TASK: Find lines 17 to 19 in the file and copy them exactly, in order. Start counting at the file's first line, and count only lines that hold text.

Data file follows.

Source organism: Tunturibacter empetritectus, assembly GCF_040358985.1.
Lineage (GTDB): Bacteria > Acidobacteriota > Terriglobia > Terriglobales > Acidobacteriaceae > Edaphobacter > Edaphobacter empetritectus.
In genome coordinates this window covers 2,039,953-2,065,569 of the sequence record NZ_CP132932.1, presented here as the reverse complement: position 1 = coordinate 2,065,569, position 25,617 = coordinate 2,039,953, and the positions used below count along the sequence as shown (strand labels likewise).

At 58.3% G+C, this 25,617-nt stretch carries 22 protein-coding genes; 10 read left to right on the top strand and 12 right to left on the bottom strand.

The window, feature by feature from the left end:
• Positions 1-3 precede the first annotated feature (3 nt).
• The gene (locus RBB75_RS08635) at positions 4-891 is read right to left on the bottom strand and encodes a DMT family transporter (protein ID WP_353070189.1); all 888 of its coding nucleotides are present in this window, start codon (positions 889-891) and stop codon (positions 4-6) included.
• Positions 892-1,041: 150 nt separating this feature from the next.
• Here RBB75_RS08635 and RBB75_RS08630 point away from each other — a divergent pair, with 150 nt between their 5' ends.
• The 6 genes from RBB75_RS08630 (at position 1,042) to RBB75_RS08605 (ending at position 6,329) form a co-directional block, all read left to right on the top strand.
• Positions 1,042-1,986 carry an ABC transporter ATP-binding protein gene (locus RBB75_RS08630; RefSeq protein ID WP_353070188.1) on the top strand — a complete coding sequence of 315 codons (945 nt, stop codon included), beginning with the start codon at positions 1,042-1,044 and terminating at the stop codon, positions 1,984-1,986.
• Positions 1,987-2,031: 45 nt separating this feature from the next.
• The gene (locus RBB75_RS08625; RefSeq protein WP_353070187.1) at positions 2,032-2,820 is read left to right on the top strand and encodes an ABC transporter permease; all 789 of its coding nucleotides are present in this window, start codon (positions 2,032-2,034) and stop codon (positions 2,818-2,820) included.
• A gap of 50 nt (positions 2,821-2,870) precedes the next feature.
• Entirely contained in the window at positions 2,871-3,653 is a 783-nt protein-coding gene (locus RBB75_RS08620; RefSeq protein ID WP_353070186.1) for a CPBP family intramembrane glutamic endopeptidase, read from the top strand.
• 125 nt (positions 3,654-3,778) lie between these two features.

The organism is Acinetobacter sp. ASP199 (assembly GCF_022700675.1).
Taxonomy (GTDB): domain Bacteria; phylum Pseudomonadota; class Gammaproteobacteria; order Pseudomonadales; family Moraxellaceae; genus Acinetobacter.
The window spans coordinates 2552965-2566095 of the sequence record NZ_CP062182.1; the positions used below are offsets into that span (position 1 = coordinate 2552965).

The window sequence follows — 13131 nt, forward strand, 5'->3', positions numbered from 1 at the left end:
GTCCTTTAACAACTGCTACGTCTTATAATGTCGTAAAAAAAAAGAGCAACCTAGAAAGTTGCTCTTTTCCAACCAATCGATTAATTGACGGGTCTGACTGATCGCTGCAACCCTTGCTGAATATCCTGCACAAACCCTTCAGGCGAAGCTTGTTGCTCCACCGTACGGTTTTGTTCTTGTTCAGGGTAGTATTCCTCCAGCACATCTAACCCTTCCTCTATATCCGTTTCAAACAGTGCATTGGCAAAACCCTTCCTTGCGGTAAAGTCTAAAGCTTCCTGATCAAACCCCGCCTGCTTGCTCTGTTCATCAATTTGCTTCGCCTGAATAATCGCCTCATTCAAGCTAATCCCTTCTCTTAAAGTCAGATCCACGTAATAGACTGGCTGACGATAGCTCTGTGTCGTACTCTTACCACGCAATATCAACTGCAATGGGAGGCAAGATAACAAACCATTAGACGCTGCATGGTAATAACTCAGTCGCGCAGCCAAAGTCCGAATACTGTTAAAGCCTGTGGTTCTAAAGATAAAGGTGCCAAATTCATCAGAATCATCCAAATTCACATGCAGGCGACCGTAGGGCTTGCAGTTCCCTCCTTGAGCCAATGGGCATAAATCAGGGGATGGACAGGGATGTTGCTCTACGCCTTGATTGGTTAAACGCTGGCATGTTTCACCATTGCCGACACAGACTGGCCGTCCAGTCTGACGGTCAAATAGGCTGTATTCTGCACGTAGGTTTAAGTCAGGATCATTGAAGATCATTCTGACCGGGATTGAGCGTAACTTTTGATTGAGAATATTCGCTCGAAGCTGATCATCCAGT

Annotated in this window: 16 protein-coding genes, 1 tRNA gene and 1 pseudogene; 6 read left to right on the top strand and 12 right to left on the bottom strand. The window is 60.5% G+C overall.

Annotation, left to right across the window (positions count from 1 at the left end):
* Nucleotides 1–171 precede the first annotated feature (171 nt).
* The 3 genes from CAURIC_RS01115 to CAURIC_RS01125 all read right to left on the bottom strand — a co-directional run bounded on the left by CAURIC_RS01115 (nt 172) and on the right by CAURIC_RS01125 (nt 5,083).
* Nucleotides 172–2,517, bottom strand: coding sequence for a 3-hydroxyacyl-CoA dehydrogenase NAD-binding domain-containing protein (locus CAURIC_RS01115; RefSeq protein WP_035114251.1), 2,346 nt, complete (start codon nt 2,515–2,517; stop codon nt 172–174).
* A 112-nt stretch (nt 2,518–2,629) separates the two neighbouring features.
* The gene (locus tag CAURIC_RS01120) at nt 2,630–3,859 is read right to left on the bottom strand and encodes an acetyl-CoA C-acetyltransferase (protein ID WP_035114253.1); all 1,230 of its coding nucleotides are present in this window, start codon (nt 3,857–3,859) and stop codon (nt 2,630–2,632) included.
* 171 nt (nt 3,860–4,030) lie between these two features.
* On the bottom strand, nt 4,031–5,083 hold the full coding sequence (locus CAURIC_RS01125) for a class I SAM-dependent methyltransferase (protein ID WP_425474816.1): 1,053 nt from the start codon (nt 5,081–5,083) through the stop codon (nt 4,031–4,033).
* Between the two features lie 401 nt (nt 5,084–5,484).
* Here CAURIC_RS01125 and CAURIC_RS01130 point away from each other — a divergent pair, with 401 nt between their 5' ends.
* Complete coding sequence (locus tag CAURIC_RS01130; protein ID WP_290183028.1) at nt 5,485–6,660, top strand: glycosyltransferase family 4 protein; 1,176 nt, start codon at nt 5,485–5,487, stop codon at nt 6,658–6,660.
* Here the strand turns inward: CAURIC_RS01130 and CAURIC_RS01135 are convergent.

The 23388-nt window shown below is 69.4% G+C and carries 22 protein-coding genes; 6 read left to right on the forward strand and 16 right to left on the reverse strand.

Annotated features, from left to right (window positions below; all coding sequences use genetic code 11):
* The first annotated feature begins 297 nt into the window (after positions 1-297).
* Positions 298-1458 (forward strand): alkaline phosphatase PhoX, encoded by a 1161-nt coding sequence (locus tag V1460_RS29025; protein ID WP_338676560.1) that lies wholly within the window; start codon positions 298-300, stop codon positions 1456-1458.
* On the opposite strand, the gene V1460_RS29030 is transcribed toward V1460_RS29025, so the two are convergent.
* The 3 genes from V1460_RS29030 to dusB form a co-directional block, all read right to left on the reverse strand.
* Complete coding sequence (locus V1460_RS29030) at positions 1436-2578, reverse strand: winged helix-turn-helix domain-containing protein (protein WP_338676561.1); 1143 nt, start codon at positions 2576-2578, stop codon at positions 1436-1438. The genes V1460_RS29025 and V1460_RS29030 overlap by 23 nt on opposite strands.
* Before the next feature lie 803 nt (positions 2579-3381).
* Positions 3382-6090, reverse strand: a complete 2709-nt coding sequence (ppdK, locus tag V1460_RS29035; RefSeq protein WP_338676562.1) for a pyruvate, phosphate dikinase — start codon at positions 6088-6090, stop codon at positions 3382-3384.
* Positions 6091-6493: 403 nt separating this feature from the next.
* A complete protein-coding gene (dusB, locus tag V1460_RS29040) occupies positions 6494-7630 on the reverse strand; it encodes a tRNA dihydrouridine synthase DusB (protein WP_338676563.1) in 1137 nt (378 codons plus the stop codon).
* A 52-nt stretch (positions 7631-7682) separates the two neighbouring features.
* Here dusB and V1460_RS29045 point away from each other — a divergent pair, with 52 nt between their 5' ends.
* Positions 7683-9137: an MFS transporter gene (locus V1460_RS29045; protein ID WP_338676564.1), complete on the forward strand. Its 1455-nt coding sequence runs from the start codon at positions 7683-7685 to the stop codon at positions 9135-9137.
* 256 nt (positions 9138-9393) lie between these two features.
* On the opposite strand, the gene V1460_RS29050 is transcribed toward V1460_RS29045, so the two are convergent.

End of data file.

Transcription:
The organism is Acinetobacter sp. ASP199 (assembly GCF_022700675.1).
Taxonomy (GTDB): domain Bacteria; phylum Pseudomonadota; class Gammaproteobacteria; order Pseudomonadales; family Moraxellaceae; genus Acinetobacter.
The window spans coordinates 2552965-2566095 of the sequence record NZ_CP062182.1; the positions used below are offsets into that span (position 1 = coordinate 2552965).